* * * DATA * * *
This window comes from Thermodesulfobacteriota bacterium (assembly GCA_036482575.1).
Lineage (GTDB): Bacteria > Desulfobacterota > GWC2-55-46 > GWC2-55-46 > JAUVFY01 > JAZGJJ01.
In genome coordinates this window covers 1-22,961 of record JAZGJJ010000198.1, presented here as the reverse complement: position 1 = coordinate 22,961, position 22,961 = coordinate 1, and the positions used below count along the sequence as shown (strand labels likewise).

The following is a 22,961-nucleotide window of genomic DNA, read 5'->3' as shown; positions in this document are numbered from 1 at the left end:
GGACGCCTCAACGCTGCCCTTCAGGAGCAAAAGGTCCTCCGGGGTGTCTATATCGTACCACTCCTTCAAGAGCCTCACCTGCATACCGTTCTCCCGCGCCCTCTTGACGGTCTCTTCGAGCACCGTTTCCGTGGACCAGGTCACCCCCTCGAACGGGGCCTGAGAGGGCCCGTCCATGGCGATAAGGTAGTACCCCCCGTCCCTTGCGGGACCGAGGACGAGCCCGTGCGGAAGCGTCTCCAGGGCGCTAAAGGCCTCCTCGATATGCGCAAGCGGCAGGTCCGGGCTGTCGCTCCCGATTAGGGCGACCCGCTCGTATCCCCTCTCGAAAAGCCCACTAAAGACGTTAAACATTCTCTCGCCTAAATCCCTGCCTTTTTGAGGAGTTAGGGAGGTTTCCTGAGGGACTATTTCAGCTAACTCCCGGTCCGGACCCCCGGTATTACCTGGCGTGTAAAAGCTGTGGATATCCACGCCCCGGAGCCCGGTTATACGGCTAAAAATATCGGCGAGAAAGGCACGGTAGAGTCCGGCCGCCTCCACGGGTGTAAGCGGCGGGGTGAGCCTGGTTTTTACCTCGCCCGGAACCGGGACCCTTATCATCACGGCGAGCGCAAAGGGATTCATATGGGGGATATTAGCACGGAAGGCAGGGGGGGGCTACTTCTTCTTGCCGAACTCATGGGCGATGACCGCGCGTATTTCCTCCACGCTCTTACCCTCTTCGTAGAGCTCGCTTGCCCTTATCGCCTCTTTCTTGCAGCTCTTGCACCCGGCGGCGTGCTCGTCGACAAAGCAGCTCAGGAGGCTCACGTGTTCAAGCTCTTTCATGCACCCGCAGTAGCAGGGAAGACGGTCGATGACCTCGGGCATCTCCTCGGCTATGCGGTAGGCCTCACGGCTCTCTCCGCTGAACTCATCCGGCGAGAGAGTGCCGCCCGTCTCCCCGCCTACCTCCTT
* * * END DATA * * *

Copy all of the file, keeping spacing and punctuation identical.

This window comes from Thermodesulfobacteriota bacterium (assembly GCA_036482575.1).
Lineage (GTDB): Bacteria > Desulfobacterota > GWC2-55-46 > GWC2-55-46 > JAUVFY01 > JAZGJJ01.
In genome coordinates this window covers 1-22,961 of record JAZGJJ010000198.1, presented here as the reverse complement: position 1 = coordinate 22,961, position 22,961 = coordinate 1, and the positions used below count along the sequence as shown (strand labels likewise).

The following is a 22,961-nucleotide window of genomic DNA, read 5'->3' as shown; positions in this document are numbered from 1 at the left end:
GGACGCCTCAACGCTGCCCTTCAGGAGCAAAAGGTCCTCCGGGGTGTCTATATCGTACCACTCCTTCAAGAGCCTCACCTGCATACCGTTCTCCCGCGCCCTCTTGACGGTCTCTTCGAGCACCGTTTCCGTGGACCAGGTCACCCCCTCGAACGGGGCCTGAGAGGGCCCGTCCATGGCGATAAGGTAGTACCCCCCGTCCCTTGCGGGACCGAGGACGAGCCCGTGCGGAAGCGTCTCCAGGGCGCTAAAGGCCTCCTCGATATGCGCAAGCGGCAGGTCCGGGCTGTCGCTCCCGATTAGGGCGACCCGCTCGTATCCCCTCTCGAAAAGCCCACTAAAGACGTTAAACATTCTCTCGCCTAAATCCCTGCCTTTTTGAGGAGTTAGGGAGGTTTCCTGAGGGACTATTTCAGCTAACTCCCGGTCCGGACCCCCGGTATTACCTGGCGTGTAAAAGCTGTGGATATCCACGCCCCGGAGCCCGGTTATACGGCTAAAAATATCGGCGAGAAAGGCACGGTAGAGTCCGGCCGCCTCCACGGGTGTAAGCGGCGGGGTGAGCCTGGTTTTTACCTCGCCCGGAACCGGGACCCTTATCATCACGGCGAGCGCAAAGGGATTCATATGGGGGATATTAGCACGGAAGGCAGGGGGGGGCTACTTCTTCTTGCCGAACTCATGGGCGATGACCGCGCGTATTTCCTCCACGCTCTTACCCTCTTCGTAGAGCTCGCTTGCCCTTATCGCCTCTTTCTTGCAGCTCTTGCACCCGGCGGCGTGCTCGTCGACAAAGCAGCTCAGGAGGCTCACGTGTTCAAGCTCTTTCATGCACCCGCAGTAGCAGGGAAGACGGTCGATGACCTCGGGCATCTCCTCGGCTATGCGGTAGGCCTCACGGCTCTCTCCGCTGAACTCATCCGGCGAGAGAGTGCCGCCCGTCTCCCCGCCTACCTCCTT